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Compare 11/09/2017

I dream of giving birth to a child who will ask, "Mother, what was war?"
  --Eve Merriam, poet and writer (1916-1992)

(52:6.1) The bestowal Son is the Prince of Peace. He arrives with the message, "Peace on earth and good will among men." On normal worlds this is a dispensation of world-wide peace; the nations no more learn war. But such salutary influences did not attend the coming of your bestowal Son, Christ Michael. Urantia is not proceeding in the normal order. Your world is out of step in the planetary procession. Your Master, when on earth, warned his disciples that his advent would not bring the usual reign of peace on Urantia. He distinctly told them that there would be "wars and rumors of wars," and that nation would rise against nation. At another time he said, "Think not that I have come to bring peace upon earth."

(54:1.10) Evolutionary man may have to contend for his material liberties with tyrants and oppressors on a world of sin and iniquity or during the early times of a primitive evolving sphere, but not so on the morontia worlds or on the spirit spheres. War is the heritage of early evolutionary man, but on worlds of normal advancing civilization physical combat as a technique of adjusting racial misunderstandings has long since fallen into disrepute.

(70:2.21) But even in passing, war should be honored as the school of experience which compelled a race of arrogant individualists to submit themselves to highly concentrated authority—a chief executive. Old-fashioned war did select the innately great men for leadership, but modern war no longer does this. To discover leaders society must now turn to the conquests of peace: industry, science, and social achievement.

(159:5.6) "Neither shall the nations learn war any more."

    Eve Merriam (July 19, 1916 – April 11, 1992) was an American poet and writer.
    Merriam's first book was the 1946 Family Circle, which won the Yale Younger Poets Prize.
    Her book, The Inner City Mother Goose, was described as one of the most banned books of the time. It inspired a 1971 Broadway musical called Inner City and a 1982 musical production called Street Dreams. In 1981 she won the NCTE Award for Excellence in Poetry for Children. She published a total of 88 books.
    Born as Eva Moskovitz in Philadelphia, Pennsylvania. After graduating with an A.B. from the Cornell University in 1937, Merriam moved to New York to pursue graduate studies at Columbia University. She was married for a time to writer Leonard C. Lewin. She later married screenwriter Waldo Salt and was actress Jennifer Salt's stepmother.
    Merriam died on April 11, 1992 in Manhattan from liver cancer.

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Compare 11/06/2017

The most valuable possession you can own is an open heart. The most powerful weapon you can be is an instrument of peace.
  --Carlos Santana, musician (b.1947)

(166:3.7)  Nevertheless, to all who are honest of heart and sincere in faith, it remains eternally true: "Behold, I stand at the doors of men's hearts and knock, and if any man will open to me, I will come in and sup with him and will feed him with the bread of life; we shall be one in spirit and purpose, and so shall we ever be brethren in the long and fruitful service of the search for the Paradise Father."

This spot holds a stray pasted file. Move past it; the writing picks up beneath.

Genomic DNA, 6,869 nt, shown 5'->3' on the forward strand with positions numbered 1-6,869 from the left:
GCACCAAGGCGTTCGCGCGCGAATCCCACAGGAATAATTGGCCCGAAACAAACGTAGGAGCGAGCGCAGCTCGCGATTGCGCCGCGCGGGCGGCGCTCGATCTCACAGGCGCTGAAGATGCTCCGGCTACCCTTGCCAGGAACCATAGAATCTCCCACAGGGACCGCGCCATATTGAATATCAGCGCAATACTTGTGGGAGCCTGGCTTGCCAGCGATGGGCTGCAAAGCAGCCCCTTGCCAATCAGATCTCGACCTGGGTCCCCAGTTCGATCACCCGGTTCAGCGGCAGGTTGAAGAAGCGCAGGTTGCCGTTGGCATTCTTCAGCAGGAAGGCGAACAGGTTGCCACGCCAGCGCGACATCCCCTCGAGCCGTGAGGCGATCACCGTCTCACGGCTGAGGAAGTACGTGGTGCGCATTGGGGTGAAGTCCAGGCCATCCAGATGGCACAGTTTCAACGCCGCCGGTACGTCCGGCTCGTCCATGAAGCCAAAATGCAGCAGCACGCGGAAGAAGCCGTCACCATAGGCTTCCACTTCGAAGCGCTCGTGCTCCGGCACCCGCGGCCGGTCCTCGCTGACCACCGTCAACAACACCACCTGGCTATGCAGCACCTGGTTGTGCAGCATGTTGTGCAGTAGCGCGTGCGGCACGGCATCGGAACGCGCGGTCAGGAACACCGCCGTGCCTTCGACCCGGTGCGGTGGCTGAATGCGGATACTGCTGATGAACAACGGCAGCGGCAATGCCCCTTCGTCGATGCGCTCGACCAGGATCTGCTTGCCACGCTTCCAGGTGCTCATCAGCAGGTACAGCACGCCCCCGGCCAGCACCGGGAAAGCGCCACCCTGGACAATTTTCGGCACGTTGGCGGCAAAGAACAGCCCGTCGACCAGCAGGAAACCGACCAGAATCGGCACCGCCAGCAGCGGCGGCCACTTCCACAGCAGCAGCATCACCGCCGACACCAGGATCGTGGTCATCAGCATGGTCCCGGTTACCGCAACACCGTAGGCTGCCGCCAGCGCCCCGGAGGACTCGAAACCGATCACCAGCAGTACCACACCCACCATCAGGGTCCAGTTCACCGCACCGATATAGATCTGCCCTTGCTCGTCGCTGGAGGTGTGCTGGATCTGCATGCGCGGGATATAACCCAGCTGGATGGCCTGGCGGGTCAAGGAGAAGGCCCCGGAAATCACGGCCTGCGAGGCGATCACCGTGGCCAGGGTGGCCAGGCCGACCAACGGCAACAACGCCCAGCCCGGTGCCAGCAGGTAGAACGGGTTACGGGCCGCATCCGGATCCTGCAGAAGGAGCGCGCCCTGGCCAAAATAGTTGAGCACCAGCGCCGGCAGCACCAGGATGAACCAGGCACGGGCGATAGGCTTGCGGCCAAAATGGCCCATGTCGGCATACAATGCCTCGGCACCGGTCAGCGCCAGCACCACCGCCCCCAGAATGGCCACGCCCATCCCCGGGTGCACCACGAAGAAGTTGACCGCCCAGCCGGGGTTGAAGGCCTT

(140:3.10)  Happy are the peacemakers, for they shall be called the sons of God.

(140:5.18) "Happy are the peacemakers, for they shall be called the sons of God." Jesus' hearers were longing for military deliverance, not for peacemakers. But Jesus' peace is not of the pacific and negative kind. In the face of trials and persecutions he said, "My peace I leave with you." "Let not your heart be troubled, neither let it be afraid." This is the peace that prevents ruinous conflicts. Personal peace integrates personality. Social peace prevents fear, greed, and anger. Political peace prevents race antagonisms, national suspicions, and war. Peacemaking is the cure of distrust and suspicion.

    Carlos Santana is a Mexican and American musician who first became famous in the late 1960s and early 1970s with his band, Santana, which pioneered a fusion of rock and Latin American music. The band's sound featured his melodic, blues-based guitar lines set against Latin and African rhythms featuring percussion instruments such as timbales and congas not generally heard in rock music. Santana continued to work in these forms over the following decades. He experienced a resurgence of popularity and critical acclaim in the late 1990s. In 2003 Rolling Stone magazine listed Santana at number 20 on their list of the 100 Greatest Guitarists of All Time. He has won 10 Grammy Awards and three Latin Grammy Awards.

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Sunday Night Class 10/29/2017

Friends,

Tonight we continued our facinating reading of paper 42 and now we know all about ultimitons and wave energy. <PHEW> Good stuff to know sthat God is outward as wll as inward.

More to come. Please do come.

Tom

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Compare 10/30/2017

Most institutions demand unqualified faith; but the institution of science makes skepticism a virtue.
  --Robert King Merton, sociologist (1910-2003)